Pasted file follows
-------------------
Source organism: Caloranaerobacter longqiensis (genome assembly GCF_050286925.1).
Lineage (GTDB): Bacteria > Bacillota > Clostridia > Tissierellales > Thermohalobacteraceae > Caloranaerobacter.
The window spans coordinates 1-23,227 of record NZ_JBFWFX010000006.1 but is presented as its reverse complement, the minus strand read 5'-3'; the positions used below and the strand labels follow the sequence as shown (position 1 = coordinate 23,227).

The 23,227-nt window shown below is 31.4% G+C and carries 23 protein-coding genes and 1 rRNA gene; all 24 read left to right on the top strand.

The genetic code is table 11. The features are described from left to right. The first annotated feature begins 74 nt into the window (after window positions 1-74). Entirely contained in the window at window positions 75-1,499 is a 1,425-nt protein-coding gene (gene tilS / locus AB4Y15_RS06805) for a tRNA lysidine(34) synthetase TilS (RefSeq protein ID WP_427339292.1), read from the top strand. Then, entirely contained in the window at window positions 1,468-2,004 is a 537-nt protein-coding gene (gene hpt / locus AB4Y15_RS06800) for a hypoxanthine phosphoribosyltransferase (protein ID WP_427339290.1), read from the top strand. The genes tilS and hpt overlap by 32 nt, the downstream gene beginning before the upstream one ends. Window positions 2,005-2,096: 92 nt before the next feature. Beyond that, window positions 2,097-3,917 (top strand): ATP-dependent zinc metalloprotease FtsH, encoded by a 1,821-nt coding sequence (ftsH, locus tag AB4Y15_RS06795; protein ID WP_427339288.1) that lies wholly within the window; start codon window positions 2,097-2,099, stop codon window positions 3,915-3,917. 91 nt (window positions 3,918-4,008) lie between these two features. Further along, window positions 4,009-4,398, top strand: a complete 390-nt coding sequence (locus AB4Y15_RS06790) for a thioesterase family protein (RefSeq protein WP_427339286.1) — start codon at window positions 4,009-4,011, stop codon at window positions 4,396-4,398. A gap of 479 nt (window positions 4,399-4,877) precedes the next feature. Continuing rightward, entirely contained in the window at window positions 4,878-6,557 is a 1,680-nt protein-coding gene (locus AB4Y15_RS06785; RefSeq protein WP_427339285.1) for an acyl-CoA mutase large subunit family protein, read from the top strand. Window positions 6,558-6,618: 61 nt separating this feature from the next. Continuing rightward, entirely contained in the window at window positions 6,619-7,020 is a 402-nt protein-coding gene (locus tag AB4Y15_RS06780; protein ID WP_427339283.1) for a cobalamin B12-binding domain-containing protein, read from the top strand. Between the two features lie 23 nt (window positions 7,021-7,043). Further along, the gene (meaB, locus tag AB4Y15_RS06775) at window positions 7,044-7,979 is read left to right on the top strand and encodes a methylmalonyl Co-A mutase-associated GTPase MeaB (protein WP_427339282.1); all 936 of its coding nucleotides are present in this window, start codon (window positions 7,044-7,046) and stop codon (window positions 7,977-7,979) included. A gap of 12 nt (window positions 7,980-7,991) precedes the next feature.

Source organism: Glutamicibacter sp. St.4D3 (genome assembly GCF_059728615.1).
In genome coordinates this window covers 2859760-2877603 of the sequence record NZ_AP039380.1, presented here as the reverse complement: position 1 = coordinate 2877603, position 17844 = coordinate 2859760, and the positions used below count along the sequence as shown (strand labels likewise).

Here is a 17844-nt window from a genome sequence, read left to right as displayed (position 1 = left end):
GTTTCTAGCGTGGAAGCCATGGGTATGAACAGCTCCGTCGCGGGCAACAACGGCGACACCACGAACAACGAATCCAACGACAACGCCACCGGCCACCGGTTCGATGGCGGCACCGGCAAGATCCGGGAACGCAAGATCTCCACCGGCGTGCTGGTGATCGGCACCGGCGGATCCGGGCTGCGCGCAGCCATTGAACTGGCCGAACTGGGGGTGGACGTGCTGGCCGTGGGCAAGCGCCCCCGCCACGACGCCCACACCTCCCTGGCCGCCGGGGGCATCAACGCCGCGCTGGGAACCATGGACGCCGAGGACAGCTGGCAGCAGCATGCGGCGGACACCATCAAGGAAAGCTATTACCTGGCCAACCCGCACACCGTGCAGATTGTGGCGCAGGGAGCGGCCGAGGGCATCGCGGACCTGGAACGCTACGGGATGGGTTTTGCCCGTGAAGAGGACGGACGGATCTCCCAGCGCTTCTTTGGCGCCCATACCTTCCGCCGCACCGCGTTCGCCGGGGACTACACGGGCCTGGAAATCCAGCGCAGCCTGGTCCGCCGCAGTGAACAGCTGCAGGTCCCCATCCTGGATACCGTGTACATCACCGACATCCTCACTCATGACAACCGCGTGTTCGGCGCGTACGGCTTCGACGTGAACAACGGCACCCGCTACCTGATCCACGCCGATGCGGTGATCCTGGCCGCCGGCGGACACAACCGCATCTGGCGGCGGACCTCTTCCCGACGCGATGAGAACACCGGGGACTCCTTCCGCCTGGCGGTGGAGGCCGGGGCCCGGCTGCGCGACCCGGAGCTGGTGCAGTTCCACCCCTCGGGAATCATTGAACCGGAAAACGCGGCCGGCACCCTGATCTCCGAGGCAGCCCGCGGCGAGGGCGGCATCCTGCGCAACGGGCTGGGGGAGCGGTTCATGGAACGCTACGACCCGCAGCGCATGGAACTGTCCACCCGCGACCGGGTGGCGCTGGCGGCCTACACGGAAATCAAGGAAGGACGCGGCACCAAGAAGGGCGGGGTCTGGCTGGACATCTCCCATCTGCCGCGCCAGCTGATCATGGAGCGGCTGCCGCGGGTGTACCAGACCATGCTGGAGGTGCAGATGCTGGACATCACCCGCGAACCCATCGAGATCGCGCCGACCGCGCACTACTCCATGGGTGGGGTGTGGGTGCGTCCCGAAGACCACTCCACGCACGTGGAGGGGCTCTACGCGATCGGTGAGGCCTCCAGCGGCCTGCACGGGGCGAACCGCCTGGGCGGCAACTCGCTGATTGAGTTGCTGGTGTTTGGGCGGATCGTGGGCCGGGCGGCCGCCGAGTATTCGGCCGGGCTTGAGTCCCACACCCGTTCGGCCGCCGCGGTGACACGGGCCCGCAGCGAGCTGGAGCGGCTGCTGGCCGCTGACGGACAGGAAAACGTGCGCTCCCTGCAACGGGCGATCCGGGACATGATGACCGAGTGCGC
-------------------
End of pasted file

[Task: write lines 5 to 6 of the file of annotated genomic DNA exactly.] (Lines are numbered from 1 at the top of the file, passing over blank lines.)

The genetic code is table 11. The features are described from left to right. The first annotated feature begins 74 nt into the window (after window positions 1-74). Entirely contained in the window at window positions 75-1,499 is a 1,425-nt protein-coding gene (gene tilS / locus AB4Y15_RS06805) for a tRNA lysidine(34) synthetase TilS (RefSeq protein ID WP_427339292.1), read from the top strand. Then, entirely contained in the window at window positions 1,468-2,004 is a 537-nt protein-coding gene (gene hpt / locus AB4Y15_RS06800) for a hypoxanthine phosphoribosyltransferase (protein ID WP_427339290.1), read from the top strand. The genes tilS and hpt overlap by 32 nt, the downstream gene beginning before the upstream one ends. Window positions 2,005-2,096: 92 nt before the next feature. Beyond that, window positions 2,097-3,917 (top strand): ATP-dependent zinc metalloprotease FtsH, encoded by a 1,821-nt coding sequence (ftsH, locus tag AB4Y15_RS06795; protein ID WP_427339288.1) that lies wholly within the window; start codon window positions 2,097-2,099, stop codon window positions 3,915-3,917. 91 nt (window positions 3,918-4,008) lie between these two features. Further along, window positions 4,009-4,398, top strand: a complete 390-nt coding sequence (locus AB4Y15_RS06790) for a thioesterase family protein (RefSeq protein WP_427339286.1) — start codon at window positions 4,009-4,011, stop codon at window positions 4,396-4,398. A gap of 479 nt (window positions 4,399-4,877) precedes the next feature. Continuing rightward, entirely contained in the window at window positions 4,878-6,557 is a 1,680-nt protein-coding gene (locus AB4Y15_RS06785; RefSeq protein WP_427339285.1) for an acyl-CoA mutase large subunit family protein, read from the top strand. Window positions 6,558-6,618: 61 nt separating this feature from the next. Continuing rightward, entirely contained in the window at window positions 6,619-7,020 is a 402-nt protein-coding gene (locus tag AB4Y15_RS06780; protein ID WP_427339283.1) for a cobalamin B12-binding domain-containing protein, read from the top strand. Between the two features lie 23 nt (window positions 7,021-7,043). Further along, the gene (meaB, locus tag AB4Y15_RS06775) at window positions 7,044-7,979 is read left to right on the top strand and encodes a methylmalonyl Co-A mutase-associated GTPase MeaB (protein WP_427339282.1); all 936 of its coding nucleotides are present in this window, start codon (window positions 7,044-7,046) and stop codon (window positions 7,977-7,979) included. A gap of 12 nt (window positions 7,980-7,991) precedes the next feature.

Source organism: Glutamicibacter sp. St.4D3 (genome assembly GCF_059728615.1).